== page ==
She doesn’t know just how right she is until the FBI call her back to Portland away from her unfulfilling journalist job in New York to deal with the aftermath of her aunt’s murder.

Soon Fable is thrust into the adventures of two worlds…the film noir murder mystery of this world, and the Narnia-esque salvation of another. The latter being where she discovers she had made a mind-bending sacrifice that is just as troubling as her slowly returning memory. Even more troubling is the fact those who love her most refuse to help her recover her memory.

In a book market clogged with vampires, werewolves, and zombies, it is refreshing that Athena has painted us a new world where (winged) extraordinary creatures rule.

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Review: Hollywood Cowboys: Kiss of the Traitor

Kiss of the TraitorKiss of the Traitor by Mike Chinakos
My rating: 4 of 5 stars

Kiss of the Traitor picks up right where Hollywood Cowboys left off with the supernatural fighting 80’s metal band racing to find a cure for their friend before he fully “turns” to a vampire.

In doing so, they attract the attention of an ancient vengeful being who plans on picking up where the last Cowboy-vanquished bad-guy left off: Assembling the pieces of a talisman that will open the Hell Gate which will, you guessed it, bring Hell on Earth.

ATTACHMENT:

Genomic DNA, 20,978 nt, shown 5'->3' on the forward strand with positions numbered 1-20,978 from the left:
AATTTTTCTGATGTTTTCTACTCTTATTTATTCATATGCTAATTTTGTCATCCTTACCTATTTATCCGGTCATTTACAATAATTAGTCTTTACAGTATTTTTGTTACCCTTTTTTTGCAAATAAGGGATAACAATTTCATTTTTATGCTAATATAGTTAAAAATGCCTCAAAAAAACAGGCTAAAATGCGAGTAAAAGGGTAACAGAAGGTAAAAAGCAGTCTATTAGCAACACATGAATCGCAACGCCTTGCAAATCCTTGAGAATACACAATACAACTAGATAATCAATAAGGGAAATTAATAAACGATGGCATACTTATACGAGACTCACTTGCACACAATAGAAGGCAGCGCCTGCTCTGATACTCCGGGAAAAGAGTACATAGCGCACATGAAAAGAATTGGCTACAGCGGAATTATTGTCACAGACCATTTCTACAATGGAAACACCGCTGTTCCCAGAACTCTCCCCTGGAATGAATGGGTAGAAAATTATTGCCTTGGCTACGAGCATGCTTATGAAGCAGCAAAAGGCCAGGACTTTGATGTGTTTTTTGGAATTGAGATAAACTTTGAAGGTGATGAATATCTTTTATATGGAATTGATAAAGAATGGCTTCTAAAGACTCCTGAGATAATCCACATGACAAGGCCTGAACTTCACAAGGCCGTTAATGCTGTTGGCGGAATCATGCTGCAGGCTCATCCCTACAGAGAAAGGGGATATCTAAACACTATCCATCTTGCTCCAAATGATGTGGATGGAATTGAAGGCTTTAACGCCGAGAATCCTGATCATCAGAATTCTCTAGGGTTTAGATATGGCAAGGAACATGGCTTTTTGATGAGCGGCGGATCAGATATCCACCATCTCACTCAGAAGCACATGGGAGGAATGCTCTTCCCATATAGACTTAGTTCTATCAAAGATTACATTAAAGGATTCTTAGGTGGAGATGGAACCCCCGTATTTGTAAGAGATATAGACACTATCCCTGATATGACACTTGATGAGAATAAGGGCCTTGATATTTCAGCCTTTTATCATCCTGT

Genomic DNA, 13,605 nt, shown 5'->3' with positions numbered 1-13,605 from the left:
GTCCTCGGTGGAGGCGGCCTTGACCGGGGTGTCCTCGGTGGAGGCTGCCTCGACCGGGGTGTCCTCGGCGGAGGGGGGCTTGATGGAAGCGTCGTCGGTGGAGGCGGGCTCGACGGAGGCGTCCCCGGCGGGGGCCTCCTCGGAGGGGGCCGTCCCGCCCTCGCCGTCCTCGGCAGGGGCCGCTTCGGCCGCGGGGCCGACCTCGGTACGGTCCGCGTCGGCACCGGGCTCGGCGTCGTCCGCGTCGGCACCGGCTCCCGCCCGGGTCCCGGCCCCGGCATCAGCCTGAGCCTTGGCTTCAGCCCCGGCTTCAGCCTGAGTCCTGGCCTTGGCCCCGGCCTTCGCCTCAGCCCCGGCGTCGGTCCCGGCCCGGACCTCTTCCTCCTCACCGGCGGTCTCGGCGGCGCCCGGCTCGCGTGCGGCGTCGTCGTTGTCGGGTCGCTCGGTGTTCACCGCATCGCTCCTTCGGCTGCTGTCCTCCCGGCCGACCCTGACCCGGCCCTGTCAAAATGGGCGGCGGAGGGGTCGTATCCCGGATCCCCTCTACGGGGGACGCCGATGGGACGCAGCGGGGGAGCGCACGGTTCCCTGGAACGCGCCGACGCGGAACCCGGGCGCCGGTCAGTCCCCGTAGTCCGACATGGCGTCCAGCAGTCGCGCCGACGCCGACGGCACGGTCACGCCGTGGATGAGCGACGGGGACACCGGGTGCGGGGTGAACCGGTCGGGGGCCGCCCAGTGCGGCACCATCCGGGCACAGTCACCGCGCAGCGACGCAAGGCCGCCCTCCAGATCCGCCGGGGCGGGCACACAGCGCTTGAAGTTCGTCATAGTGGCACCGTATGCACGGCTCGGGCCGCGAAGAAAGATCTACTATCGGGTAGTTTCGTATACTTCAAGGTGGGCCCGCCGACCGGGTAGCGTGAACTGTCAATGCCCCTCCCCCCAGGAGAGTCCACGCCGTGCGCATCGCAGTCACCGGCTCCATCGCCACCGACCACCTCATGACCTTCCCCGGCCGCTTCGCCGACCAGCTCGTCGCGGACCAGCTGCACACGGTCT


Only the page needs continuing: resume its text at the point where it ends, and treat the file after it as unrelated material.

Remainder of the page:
To stop her and save their friend, the Cowboys will travel to the Land of the Rising Sun, Japan, to fight their way to an invisible island frozen in time.

Chinakos brings us great fun and adventure again with this second outing which plays like an R-rated episode of Scooby Doo (and I mean that in the coolest way possible). But, just like the 80’s action genre which inspired this romp, a definite tongue-in-cheek suspension of belief must be taken when considering that a full on gun battle in the industrial section of Portland Oregon goes entirely unnoticed by the police, among other things.

Rock’n’roll figures less prominently in this story, replaced by a nod to martial arts action flicks and an introduction to the evils of tech corporations with a nemesis worthy of the Umbrella Corporation from Resident Evil.

You won’t be disappointed.

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Yetzirah: A Place of Rescue is Suddenly in Need of Rescuing-Book Review

Yetzirah: The Pocket WorldsYetzirah: The Pocket Worlds by Pam Bainbridge-Cowan
My rating: 5 of 5 stars

There is a Golden Oldies song out there called, “What Becomes of the Broken Hearted?” It is also commonly known that when when people are faced with extreme trauma, children in particular, they will withdraw into themselves. Some to the point of withdrawing into a make believe world.